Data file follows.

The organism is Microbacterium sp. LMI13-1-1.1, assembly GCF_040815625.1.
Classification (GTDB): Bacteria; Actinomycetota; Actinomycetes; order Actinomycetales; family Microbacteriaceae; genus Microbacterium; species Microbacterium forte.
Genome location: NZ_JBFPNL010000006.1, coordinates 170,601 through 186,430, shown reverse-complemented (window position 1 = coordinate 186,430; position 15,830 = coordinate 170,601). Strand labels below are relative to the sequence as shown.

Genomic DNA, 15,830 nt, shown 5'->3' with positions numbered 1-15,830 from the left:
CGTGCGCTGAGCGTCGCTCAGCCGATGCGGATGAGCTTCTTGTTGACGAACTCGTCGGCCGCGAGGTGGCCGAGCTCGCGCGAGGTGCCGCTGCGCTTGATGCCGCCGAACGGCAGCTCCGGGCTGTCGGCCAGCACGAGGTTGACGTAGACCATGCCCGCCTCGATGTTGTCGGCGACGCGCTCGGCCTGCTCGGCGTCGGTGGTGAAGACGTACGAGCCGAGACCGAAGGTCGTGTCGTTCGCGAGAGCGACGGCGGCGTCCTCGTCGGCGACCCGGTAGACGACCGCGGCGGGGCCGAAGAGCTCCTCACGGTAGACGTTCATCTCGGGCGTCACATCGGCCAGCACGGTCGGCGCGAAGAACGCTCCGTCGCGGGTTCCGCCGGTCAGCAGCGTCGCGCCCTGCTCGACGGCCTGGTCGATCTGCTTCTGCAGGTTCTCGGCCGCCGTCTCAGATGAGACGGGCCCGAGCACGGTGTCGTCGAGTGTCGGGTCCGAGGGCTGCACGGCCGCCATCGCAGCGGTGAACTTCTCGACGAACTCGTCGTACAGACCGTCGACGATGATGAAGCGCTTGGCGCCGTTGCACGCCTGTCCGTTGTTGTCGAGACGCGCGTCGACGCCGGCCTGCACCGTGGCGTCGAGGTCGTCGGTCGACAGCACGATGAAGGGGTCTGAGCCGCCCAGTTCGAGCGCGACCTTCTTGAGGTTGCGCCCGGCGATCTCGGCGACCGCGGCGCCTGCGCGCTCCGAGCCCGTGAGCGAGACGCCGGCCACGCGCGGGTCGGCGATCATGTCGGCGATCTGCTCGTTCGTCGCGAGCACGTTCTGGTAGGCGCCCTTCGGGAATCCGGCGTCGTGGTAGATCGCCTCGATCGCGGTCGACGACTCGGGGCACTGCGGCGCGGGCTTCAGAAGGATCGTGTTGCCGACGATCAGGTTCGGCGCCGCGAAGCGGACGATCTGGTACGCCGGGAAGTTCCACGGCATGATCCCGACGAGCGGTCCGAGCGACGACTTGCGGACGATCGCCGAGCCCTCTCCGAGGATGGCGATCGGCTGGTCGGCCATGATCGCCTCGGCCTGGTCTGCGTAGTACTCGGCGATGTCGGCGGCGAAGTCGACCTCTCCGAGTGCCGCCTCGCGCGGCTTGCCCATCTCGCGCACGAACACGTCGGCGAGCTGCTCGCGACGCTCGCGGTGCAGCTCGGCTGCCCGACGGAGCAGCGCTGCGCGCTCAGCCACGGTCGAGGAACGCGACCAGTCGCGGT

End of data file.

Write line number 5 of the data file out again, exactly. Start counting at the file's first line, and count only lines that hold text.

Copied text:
CGTGCGCTGAGCGTCGCTCAGCCGATGCGGATGAGCTTCTTGTTGACGAACTCGTCGGCCGCGAGGTGGCCGAGCTCGCGCGAGGTGCCGCTGCGCTTGATGCCGCCGAACGGCAGCTCCGGGCTGTCGGCCAGCACGAGGTTGACGTAGACCATGCCCGCCTCGATGTTGTCGGCGACGCGCTCGGCCTGCTCGGCGTCGGTGGTGAAGACGTACGAGCCGAGACCGAAGGTCGTGTCGTTCGCGAGAGCGACGGCGGCGTCCTCGTCGGCGACCCGGTAGACGACCGCGGCGGGGCCGAAGAGCTCCTCACGGTAGACGTTCATCTCGGGCGTCACATCGGCCAGCACGGTCGGCGCGAAGAACGCTCCGTCGCGGGTTCCGCCGGTCAGCAGCGTCGCGCCCTGCTCGACGGCCTGGTCGATCTGCTTCTGCAGGTTCTCGGCCGCCGTCTCAGATGAGACGGGCCCGAGCACGGTGTCGTCGAGTGTCGGGTCCGAGGGCTGCACGGCCGCCATCGCAGCGGTGAACTTCTCGACGAACTCGTCGTACAGACCGTCGACGATGATGAAGCGCTTGGCGCCGTTGCACGCCTGTCCGTTGTTGTCGAGACGCGCGTCGACGCCGGCCTGCACCGTGGCGTCGAGGTCGTCGGTCGACAGCACGATGAAGGGGTCTGAGCCGCCCAGTTCGAGCGCGACCTTCTTGAGGTTGCGCCCGGCGATCTCGGCGACCGCGGCGCCTGCGCGCTCCGAGCCCGTGAGCGAGACGCCGGCCACGCGCGGGTCGGCGATCATGTCGGCGATCTGCTCGTTCGTCGCGAGCACGTTCTGGTAGGCGCCCTTCGGGAATCCGGCGTCGTGGTAGATCGCCTCGATCGCGGTCGACGACTCGGGGCACTGCGGCGCGGGCTTCAGAAGGATCGTGTTGCCGACGATCAGGTTCGGCGCCGCGAAGCGGACGATCTGGTACGCCGGGAAGTTCCACGGCATGATCCCGACGAGCGGTCCGAGCGACGACTTGCGGACGATCGCCGAGCCCTCTCCGAGGATGGCGATCGGCTGGTCGGCCATGATCGCCTCGGCCTGGTCTGCGTAGTACTCGGCGATGTCGGCGGCGAAGTCGACCTCTCCGAGTGCCGCCTCGCGCGGCTTGCCCATCTCGCGCACGAACACGTCGGCGAGCTGCTCGCGACGCTCGCGGTGCAGCTCGGCTGCCCGACGGAGCAGCGCTGCGCGCTCAGCCACGGTCGAGGAACGCGACCAGTCGCGGT